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Coaching research: key findings

Helen Mayson

Coaching research: key findings

Our report, Creating a coaching culture, reveals the state of coaching in Britain and how leading businesses are turning it to advantage.

ILM's coaching research investigates the extent to which organisations are embracing the development practice of coaching. The survey of learning and development managers, decision makers at 250 large organisations, revealed a number of important findings.

Most companies use coaching as a development tool: 80% of organisations surveyed had or were using coaching. Another 9% were planning to. The more employees in the organisation, the more likely it was to use coaching. 90% of organisations with 2,000+ employees used coaching in the past five years, but just 68% of those with 230–500 employees.

It is mostly middle managers and above that receive coaching: More people should be able to benefit from coaching in organisations. At present only 52% of organisations make coaching available to all their staff. Whereas 85% of organisations said that coaching was aimed at managers and directors, and middle management.

Organisations source more coaches internally, but use external coaches to coach senior executives: 83% of organisations surveyed source coaches internally, while 65% hire them in. External coaches are used primarily to coach senior managers. Interestingly, there is more rigour over selecting external service providers, benchmarks of quality are still needed though in an unregulated coaching industry.

More support is required for internal coaches: Coaching is a discipline, a complex practical skillset that requires hands-on experience, evaluation and refinement. A greater focus on developing internal coaching capacity is needed. Most organisations recognise the value of coaching qualifications. Two-thirds (66%) offer development options for coaches such as in-house training (20%), management development programmes (11%) or one-to-one train-the-trainer support (8%).

One third (34%), however, do not offer any support or development for internal coaches.

Broad consensus on the benefits of coaching: The benefits that are obtained are well recognised and varied. 95% of organisations believed coaching as a development tool benefited the organisation, and 96% believed it benefited the individual. A broad range of specific benefits were identified including improvements in communication and inter-personal skills, leadership and management, conflict resolution, personal confidence, attitudes and motivation, management performance as well as preparation for a new role or promotion.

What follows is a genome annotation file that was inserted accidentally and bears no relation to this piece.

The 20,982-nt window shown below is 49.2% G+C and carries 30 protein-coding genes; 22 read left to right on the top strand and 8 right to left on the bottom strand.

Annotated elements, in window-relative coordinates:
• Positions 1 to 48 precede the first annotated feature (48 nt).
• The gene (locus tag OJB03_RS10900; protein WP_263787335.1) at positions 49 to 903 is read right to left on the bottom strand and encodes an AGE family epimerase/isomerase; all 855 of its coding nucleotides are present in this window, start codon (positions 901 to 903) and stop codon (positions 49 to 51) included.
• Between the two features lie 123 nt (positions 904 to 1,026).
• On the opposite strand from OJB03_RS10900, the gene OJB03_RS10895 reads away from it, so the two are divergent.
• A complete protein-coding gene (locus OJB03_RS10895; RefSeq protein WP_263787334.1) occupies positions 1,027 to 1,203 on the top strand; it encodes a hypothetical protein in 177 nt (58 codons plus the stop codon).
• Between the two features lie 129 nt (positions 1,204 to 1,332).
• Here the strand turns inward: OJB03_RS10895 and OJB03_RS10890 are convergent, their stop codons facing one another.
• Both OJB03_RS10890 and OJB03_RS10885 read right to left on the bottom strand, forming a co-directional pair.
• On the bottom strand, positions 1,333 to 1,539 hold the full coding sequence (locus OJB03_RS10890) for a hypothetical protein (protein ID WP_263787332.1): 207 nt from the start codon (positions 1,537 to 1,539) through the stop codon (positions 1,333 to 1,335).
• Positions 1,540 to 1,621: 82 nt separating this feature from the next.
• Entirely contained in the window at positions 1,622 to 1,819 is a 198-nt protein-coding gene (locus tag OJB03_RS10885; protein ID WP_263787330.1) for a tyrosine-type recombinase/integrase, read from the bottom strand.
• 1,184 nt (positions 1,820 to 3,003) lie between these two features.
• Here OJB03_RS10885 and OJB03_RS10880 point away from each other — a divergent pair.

Coaching is aimed at improving the individual rather than the organisation: At its best, coaching addresses personal skills and development, as well as business and work skills. More organisations use coaching for personal development (53%) than for improving specific areas of organisational performance (26%).  On an individual level, though, more organisations (95%) use coaching to focus on business and workplace skills, than personal skills (70%).

Not a remedial tool: Many organisations still view coaching as a tool for correcting poor performance. However, good coaching is about achieving a high performance culture, not managing a low-performance one and should not be seen as a primarily remedial tool.

Better measurement of coaching's effectiveness is needed: While most organisations (93%) measure coaching outcomes, evaluation approaches are inconsistent. Some organisations simply use internal appraisal systems (70%) or 360 degree appraisal (40%), only two-fifths undertake ‘specific evaluation of coaching interventions’, while just under half (49%) assess against business KPIs and goals.

A coaching culture:  Organisations wishing to maximise the benefits of coaching, should focus on increasing its scope and availability to create a coaching culture that permeates throughout their workforce. This means that coaching must be supported at the very top of the organisation, but not limited to senior executives, and that organisations must devote resources to developing their internal coaching capability.

Download the full report


  • Jared Checkley

    I certainly agree that coaching is best aimed at the individual.  In my previous organisation, where I was head of a software development team, we implemented the SEI's Team Software Process (TSP) across a large team and one of the fundamental components of that process is coaching.  Importantly, TSP coaches work with individual team members and do not share their data (metrics) with management / executives.  This gives employees confidence that they aren't being "monitored" be executives and instead there is a genuine effort to improve them as an individual contributor.  I also strongly support that successful coaching culture flows in all directions with every team member being focussed around customer feedback. 

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